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MLB Playing Rules Committee convenes02/17/2005 4:00 PM ET
MLB Press Release
Baseball Commissioner Allan H. (Bud) Selig and Minor League Baseball President Mike Moore announced today the appointments of the nine members of the Major League Baseball Playing Rules Committee.
The Playing Rules Committee oversees the revision, repeal and adoption of Official Baseball Rules, which govern how the game is played in the Major and Minor Leagues. Sandy Alderson, Executive Vice President, Baseball Operations of Major League Baseball, was named chairman of the committee.
Bob Beban, President and General Manager of the Eugene Emeralds of the Northwest League, was appointed to the committee by Moore to represent Minor League Baseball.
Other committee members, each appointed by Commissioner Selig, are: Rod Carew, a Hall-of-Fame player who serves as a consultant to Major League Baseball; Andy MacPhail, President and Chief Executive Officer of the Chicago Cubs; John McHale, Jr., Executive Vice President, Administration of Major League Baseball; Terry Ryan, Vice President and General Manager of the Minnesota Twins; John Schuerholz, Executive Vice President and General Manager of the Atlanta Braves; Bill Stoneman, Vice President and General Manager of the Los Angeles Angels of Anaheim; and Larry Young, a Major League umpire since 1985 who serves as an umpire crew chief and will represent the Major League umpires. Mike Gaski, Head Baseball Coach at the University of North Carolina at Greensboro and President of USA Baseball, will assist the committee as a non-voting, advisory member.
The Playing Rules Committee announced the adoption of an experimental rule for use throughout the 2005 season in all of the Minor Leagues affiliated with Major League Baseball. The experimental rule, designed to encourage an improved pace of play, requires a batter to keep one foot in the batter's box throughout an at-bat, unless certain exceptions apply, in which case the batter must remain within the dirt area surrounding home plate. An umpire will be able to award an automatic strike or strikes, without the pitcher having to deliver a pitch, if a batter intentionally leaves the batter's box and delays play.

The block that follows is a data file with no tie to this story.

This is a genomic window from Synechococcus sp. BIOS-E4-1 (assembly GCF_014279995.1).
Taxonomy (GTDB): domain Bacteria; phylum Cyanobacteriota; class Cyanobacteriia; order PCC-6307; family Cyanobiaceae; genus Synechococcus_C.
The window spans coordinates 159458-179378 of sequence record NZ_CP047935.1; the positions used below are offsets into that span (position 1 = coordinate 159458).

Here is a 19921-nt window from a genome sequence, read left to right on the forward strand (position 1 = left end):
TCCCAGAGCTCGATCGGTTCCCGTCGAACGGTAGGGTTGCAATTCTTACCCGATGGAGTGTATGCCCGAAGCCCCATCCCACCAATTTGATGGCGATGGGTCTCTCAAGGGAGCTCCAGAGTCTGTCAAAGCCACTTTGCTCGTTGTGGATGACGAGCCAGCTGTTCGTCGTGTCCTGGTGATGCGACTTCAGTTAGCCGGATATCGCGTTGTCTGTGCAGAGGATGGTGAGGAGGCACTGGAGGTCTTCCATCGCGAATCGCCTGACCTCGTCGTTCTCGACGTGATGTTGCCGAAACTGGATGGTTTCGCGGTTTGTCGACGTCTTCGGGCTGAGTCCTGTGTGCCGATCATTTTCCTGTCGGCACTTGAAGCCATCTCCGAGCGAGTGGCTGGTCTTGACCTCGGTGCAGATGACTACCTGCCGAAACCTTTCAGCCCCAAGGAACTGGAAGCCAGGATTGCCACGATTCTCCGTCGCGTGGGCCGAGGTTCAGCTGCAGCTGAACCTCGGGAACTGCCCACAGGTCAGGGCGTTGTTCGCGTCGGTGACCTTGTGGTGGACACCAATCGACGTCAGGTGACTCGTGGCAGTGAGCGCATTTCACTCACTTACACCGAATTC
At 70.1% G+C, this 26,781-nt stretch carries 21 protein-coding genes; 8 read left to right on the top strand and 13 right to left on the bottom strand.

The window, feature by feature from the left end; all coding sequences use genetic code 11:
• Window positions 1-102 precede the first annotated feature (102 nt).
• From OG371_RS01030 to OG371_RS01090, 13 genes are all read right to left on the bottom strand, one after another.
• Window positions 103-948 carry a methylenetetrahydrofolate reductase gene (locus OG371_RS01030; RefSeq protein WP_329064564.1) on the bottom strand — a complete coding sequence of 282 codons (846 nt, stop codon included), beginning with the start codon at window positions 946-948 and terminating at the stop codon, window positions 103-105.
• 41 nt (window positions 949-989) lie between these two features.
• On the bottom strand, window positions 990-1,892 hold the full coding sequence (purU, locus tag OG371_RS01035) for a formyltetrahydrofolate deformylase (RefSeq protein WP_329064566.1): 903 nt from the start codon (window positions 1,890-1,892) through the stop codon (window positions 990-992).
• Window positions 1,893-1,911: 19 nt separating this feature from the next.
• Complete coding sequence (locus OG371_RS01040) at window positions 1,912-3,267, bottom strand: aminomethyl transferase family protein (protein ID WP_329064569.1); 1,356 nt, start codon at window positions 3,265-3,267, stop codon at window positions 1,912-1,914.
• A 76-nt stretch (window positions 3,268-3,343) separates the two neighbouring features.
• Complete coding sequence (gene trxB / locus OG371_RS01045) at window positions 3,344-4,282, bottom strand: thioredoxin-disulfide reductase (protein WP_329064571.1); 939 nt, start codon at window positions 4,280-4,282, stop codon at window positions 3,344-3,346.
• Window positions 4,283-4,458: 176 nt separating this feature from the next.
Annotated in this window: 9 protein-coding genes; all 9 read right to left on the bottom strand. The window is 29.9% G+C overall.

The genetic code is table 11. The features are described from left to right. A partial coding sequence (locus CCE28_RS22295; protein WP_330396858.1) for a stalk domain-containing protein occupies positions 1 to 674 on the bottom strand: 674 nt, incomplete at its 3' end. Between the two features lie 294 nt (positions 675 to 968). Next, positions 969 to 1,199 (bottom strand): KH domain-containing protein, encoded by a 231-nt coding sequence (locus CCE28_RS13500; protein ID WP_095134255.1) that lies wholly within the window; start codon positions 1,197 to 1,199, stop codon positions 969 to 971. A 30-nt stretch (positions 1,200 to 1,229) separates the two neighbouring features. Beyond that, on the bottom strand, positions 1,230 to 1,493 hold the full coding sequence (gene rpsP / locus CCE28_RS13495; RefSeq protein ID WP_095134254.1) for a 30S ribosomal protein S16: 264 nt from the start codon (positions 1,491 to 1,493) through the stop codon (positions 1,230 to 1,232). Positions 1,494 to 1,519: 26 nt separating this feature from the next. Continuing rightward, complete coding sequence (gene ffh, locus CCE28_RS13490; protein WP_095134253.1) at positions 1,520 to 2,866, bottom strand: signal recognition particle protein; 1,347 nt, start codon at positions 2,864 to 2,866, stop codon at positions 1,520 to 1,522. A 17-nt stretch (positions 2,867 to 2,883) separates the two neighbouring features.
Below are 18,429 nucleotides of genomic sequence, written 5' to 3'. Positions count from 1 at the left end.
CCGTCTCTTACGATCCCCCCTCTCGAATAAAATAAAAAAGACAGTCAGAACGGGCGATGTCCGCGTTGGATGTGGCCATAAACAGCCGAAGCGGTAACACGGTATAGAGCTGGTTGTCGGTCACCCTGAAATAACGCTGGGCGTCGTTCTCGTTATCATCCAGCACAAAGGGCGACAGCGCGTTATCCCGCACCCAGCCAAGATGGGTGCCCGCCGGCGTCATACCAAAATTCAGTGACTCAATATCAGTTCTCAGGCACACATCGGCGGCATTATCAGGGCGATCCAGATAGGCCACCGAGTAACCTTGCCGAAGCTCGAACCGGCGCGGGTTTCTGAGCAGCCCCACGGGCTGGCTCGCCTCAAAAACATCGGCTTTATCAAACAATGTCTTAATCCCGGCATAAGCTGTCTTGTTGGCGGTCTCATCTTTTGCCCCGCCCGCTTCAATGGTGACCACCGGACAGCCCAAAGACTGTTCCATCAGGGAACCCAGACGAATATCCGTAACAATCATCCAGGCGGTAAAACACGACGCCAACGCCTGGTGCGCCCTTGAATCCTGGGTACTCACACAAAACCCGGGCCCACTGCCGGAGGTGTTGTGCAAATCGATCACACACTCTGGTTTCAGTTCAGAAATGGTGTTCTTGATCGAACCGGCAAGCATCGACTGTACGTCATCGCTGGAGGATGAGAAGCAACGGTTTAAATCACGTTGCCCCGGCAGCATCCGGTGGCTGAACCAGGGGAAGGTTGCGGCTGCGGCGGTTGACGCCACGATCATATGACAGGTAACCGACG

A similar rule applies in National Collegiate Athletic Association play. The experimental rule was used successfully in 2004 during the Major League Baseball-operated Arizona Fall League, a developmental league for top Minor League prospects.
With the help of several pace-of-game initiatives introduced over the past several years, the time of the average nine-inning Major League regular-season game has dropped from 2:58 in 2000 to 2:47 in 2004.
"Commissioner Selig remains committed to improving the pace of play in the Major Leagues," Alderson said. "The Playing Rules Committee hopes that the adoption of this rule in the Minor Leagues will encourage players, as they progress toward the Majors, to develop and maintain habits that will improve the pace of play."
No change has been made to the Official Baseball Rules governing Major League play. The language for the experimental rule change for Minor League play follows.
Experimental Rule for Minor League Play in 2005
Official Baseball Rules
This story was not subject to the approval of Major League Baseball or its clubs.